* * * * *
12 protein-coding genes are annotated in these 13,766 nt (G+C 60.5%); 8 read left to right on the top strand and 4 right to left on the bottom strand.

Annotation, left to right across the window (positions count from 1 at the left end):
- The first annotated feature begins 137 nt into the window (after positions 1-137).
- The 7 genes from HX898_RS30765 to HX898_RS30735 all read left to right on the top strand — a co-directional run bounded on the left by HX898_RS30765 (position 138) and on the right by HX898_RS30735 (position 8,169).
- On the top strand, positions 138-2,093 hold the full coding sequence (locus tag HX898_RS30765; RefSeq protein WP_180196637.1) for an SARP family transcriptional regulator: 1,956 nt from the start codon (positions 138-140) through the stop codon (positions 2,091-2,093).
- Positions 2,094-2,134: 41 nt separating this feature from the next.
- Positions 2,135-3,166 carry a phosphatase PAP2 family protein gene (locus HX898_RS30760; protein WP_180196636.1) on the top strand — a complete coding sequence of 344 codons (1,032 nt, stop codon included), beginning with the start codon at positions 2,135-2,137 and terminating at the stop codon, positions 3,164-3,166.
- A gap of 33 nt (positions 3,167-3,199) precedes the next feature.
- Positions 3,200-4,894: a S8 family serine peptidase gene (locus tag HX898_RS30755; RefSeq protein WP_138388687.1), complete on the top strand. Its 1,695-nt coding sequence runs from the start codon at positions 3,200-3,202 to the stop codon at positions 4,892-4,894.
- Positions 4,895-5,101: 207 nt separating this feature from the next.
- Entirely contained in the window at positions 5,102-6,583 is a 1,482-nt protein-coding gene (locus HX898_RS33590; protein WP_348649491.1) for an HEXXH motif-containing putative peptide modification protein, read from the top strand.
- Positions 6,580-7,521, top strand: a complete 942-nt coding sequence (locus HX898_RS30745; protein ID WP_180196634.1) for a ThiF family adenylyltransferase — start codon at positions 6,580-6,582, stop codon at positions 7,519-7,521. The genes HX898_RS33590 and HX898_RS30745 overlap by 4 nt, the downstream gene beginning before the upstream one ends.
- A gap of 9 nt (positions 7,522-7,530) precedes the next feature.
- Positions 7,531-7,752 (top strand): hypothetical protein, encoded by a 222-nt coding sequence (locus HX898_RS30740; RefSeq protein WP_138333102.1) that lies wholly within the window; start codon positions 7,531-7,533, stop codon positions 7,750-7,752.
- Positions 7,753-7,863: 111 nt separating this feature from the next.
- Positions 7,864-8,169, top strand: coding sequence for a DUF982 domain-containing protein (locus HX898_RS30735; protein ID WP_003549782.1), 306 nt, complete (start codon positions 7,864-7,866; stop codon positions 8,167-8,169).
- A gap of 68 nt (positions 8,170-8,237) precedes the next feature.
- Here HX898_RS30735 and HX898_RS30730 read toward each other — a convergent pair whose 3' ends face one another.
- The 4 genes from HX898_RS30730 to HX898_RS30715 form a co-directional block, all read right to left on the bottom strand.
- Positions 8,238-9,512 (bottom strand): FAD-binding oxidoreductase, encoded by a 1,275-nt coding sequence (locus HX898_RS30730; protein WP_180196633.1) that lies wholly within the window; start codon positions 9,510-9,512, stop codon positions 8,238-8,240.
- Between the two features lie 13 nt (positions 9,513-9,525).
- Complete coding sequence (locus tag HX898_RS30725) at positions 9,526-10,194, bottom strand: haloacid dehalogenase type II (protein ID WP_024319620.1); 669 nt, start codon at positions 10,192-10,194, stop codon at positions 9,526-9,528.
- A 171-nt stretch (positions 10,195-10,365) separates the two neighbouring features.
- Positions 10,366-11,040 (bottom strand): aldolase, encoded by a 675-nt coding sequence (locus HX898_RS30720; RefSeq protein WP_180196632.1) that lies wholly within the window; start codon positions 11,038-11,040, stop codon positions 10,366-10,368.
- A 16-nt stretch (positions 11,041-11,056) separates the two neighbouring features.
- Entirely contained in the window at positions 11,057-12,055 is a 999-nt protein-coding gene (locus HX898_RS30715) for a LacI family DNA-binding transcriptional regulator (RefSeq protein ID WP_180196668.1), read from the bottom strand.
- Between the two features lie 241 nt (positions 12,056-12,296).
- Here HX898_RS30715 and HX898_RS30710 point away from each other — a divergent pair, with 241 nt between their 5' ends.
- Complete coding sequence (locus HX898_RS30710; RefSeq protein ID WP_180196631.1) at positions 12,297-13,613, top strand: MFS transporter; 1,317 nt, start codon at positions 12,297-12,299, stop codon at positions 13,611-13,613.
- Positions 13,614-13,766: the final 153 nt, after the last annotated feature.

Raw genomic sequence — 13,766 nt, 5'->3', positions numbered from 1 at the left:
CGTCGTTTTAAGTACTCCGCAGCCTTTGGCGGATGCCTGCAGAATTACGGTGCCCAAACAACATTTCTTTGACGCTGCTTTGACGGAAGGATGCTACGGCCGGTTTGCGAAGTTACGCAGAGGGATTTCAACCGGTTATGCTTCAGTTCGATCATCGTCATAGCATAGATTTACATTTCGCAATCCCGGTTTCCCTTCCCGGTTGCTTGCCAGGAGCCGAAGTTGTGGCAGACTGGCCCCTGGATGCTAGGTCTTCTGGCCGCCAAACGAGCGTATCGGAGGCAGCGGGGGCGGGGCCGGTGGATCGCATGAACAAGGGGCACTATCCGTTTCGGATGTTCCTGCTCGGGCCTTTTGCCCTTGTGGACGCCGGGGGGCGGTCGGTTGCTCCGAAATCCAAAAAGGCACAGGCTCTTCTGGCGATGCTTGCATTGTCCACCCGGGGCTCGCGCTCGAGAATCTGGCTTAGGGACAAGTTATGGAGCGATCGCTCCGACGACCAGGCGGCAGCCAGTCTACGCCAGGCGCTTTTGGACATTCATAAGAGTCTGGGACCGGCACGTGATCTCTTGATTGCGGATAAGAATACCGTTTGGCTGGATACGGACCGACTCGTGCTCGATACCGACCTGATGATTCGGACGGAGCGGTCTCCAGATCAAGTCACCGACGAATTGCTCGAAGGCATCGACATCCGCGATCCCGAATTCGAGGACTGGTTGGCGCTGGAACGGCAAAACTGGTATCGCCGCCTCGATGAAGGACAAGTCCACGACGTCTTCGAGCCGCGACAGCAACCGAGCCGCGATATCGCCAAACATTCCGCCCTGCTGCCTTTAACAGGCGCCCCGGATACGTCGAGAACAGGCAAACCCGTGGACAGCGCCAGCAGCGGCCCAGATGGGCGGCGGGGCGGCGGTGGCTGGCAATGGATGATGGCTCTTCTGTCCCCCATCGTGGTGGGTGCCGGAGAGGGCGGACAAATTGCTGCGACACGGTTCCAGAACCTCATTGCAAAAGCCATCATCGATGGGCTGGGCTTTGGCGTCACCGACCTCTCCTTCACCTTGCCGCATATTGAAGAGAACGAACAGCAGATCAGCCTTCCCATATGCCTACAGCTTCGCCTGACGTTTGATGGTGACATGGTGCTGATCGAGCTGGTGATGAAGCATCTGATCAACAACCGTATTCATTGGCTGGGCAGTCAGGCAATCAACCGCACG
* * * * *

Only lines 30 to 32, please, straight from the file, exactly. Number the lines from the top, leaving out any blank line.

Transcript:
- Positions 13,614-13,766: the final 153 nt, after the last annotated feature.

Raw genomic sequence — 13,766 nt, 5'->3', positions numbered from 1 at the left:
CGTCGTTTTAAGTACTCCGCAGCCTTTGGCGGATGCCTGCAGAATTACGGTGCCCAAACAACATTTCTTTGACGCTGCTTTGACGGAAGGATGCTACGGCCGGTTTGCGAAGTTACGCAGAGGGATTTCAACCGGTTATGCTTCAGTTCGATCATCGTCATAGCATAGATTTACATTTCGCAATCCCGGTTTCCCTTCCCGGTTGCTTGCCAGGAGCCGAAGTTGTGGCAGACTGGCCCCTGGATGCTAGGTCTTCTGGCCGCCAAACGAGCGTATCGGAGGCAGCGGGGGCGGGGCCGGTGGATCGCATGAACAAGGGGCACTATCCGTTTCGGATGTTCCTGCTCGGGCCTTTTGCCCTTGTGGACGCCGGGGGGCGGTCGGTTGCTCCGAAATCCAAAAAGGCACAGGCTCTTCTGGCGATGCTTGCATTGTCCACCCGGGGCTCGCGCTCGAGAATCTGGCTTAGGGACAAGTTATGGAGCGATCGCTCCGACGACCAGGCGGCAGCCAGTCTACGCCAGGCGCTTTTGGACATTCATAAGAGTCTGGGACCGGCACGTGATCTCTTGATTGCGGATAAGAATACCGTTTGGCTGGATACGGACCGACTCGTGCTCGATACCGACCTGATGATTCGGACGGAGCGGTCTCCAGATCAAGTCACCGACGAATTGCTCGAAGGCATCGACATCCGCGATCCCGAATTCGAGGACTGGTTGGCGCTGGAACGGCAAAACTGGTATCGCCGCCTCGATGAAGGACAAGTCCACGACGTCTTCGAGCCGCGACAGCAACCGAGCCGCGATATCGCCAAACATTCCGCCCTGCTGCCTTTAACAGGCGCCCCGGATACGTCGAGAACAGGCAAACCCGTGGACAGCGCCAGCAGCGGCCCAGATGGGCGGCGGGGCGGCGGTGGCTGGCAATGGATGATGGCTCTTCTGTCCCCCATCGTGGTGGGTGCCGGAGAGGGCGGACAAATTGCTGCGACACGGTTCCAGAACCTCATTGCAAAAGCCATCATCGATGGGCTGGGCTTTGGCGTCACCGACCTCTCCTTCACCTTGCCGCATATTGAAGAGAACGAACAGCAGATCAGCCTTCCCATATGCCTACAGCTTCGCCTGACGTTTGATGGTGACATGGTGCTGATCGAGCTGGTGATGAAGCATCTGATCAACAACCGTATTCATTGGCTGGGCAGTCAGGCAATCAACCGCACG